What Really Behind Syria Peace Talks Failure?

Written by  Published by:Shiite News
Published in Middle East
Wednesday, 25 May 2016

When it comes to diplomatic negotiations on Syria, like the recent Vienna peace talks, more than focusing on ways to end the five-year crisis, the concentration is more on two important cases on which the relevant countries and groups of the Syrian crisis remain at odds. The disaccords stand as a hurdle ahead of conclusion of peace dialogue and reaching a comprehensive and practical agreement.

The first problematic case is the difference on the central Syrian government led by President Bashar al-Assad.

Moscow as well as some regional players- and even some Syrian opposition- believe that any agreement should support central government of Damascus, even if this means supporting President Assad.

These players argue that if President Assad leaves power while nobody is agreed upon to lead a Syrian government as his successor, Syria turns into a failed state just like Libya. This presents a convenient opportunity, they argue, for the terror organization ISIS to reinforce its toehold in the country. This results in grave consequences regionally and internationally. The concerns over collapse of central government of Syria and the chaos that could ensue keep Russia and Iran have the back of Syria’s President Assad.

A strong central government in Syria is necessary for cooperation in battle against terrorism and also for post-war reconstruction of the country, but the US and its allies oppose Assad’s stay in power, arguing that should the government of Syria remains led by President Assad, it would be so difficult to assume that armed groups put their guns down and respect the peace provided by the central government.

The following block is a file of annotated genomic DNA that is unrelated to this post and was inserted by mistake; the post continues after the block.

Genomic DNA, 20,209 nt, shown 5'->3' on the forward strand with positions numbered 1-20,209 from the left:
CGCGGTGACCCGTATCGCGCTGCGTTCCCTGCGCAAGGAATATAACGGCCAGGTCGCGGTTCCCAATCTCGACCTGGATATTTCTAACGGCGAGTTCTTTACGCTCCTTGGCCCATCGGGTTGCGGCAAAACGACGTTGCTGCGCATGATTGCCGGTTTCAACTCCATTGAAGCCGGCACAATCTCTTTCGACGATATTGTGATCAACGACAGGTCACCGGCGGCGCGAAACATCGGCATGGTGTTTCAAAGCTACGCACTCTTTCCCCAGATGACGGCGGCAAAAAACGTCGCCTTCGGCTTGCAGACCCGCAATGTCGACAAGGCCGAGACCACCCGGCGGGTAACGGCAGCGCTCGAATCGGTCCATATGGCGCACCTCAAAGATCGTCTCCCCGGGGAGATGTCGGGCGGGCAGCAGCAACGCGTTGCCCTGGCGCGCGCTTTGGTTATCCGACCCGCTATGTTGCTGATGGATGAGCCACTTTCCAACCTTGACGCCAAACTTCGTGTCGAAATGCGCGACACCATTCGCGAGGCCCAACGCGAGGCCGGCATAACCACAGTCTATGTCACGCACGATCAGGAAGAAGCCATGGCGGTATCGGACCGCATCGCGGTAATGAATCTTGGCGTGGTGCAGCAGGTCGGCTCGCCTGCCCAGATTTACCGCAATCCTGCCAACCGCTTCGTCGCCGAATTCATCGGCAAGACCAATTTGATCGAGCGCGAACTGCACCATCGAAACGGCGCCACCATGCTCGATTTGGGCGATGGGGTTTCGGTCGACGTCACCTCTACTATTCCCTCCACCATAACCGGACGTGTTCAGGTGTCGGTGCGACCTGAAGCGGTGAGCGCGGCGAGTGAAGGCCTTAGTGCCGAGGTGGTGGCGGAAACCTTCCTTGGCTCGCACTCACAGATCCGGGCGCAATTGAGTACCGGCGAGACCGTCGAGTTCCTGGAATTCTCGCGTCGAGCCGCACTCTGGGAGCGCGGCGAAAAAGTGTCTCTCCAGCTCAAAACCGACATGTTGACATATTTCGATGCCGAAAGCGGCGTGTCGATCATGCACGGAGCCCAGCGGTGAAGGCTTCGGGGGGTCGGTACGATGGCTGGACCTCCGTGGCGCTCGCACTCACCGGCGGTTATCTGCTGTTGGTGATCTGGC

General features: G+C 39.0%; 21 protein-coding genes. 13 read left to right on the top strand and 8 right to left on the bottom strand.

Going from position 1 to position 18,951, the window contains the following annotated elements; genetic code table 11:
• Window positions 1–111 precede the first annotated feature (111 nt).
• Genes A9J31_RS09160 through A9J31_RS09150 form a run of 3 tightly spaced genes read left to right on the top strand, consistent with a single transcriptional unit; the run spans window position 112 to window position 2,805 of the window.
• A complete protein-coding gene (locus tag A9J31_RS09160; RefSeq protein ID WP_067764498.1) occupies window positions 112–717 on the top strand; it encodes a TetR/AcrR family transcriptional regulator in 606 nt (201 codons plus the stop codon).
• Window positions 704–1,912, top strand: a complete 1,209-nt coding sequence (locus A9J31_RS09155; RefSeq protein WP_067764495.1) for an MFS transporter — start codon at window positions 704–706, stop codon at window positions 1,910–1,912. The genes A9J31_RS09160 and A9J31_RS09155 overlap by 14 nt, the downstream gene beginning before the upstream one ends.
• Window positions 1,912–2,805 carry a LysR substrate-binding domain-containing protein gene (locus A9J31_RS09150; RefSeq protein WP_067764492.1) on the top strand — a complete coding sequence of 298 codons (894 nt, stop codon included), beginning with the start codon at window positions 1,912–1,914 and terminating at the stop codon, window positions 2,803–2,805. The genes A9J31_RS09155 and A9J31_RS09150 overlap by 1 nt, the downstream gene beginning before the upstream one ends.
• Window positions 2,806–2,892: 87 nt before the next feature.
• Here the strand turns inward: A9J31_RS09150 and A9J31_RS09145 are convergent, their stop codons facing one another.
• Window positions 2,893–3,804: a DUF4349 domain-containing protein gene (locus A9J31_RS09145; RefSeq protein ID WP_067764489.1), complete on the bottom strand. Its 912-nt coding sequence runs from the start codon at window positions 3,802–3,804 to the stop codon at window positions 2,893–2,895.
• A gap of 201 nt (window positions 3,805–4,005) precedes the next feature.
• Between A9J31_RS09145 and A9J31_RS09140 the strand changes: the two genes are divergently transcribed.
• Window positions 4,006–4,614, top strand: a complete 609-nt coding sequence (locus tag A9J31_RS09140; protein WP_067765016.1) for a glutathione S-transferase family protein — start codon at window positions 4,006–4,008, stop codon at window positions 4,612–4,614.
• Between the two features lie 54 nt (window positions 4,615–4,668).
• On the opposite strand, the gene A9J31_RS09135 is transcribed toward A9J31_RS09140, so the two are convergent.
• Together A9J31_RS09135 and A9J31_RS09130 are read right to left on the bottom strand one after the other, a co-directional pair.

The second sticking point in Syria peace process is related to Iran’s role in Syria in post-war period.

Iran’s sway in Syria- and in West Asia region in general- has caused US’ regional allies to raise concerns. Actually, the gains Assad’s government has made during the past eight months, with backing from Iran and Russia, have sent Western-Arab bloc to grow anxious at the prospects of Assad’s stay in power.

They feel that any agreement on Syria that guarantees ongoing Iranian influence in Syria could give Tehran potentials to threaten the Israeli regime’s northern borders.

Therefore, the Western and Arab players insist that the future Syria agreement should limit Iran’s toehold in Syria in post-war Syria. This is what prevents Syria peace process conclusion.

Additionally, it does not seem possible that diplomacy by itself could put an end to the Syrian crisis if there is no game-changing development in the battlefield, though a comprehensive ceasefire could further allow for political bargaining, scaling down of the people’s plights and finally prevent the crisis from hitting its climax.

Should no deal is reached between the anti-terror sides, any truce would backfire, and lead to intensified frontline battles.

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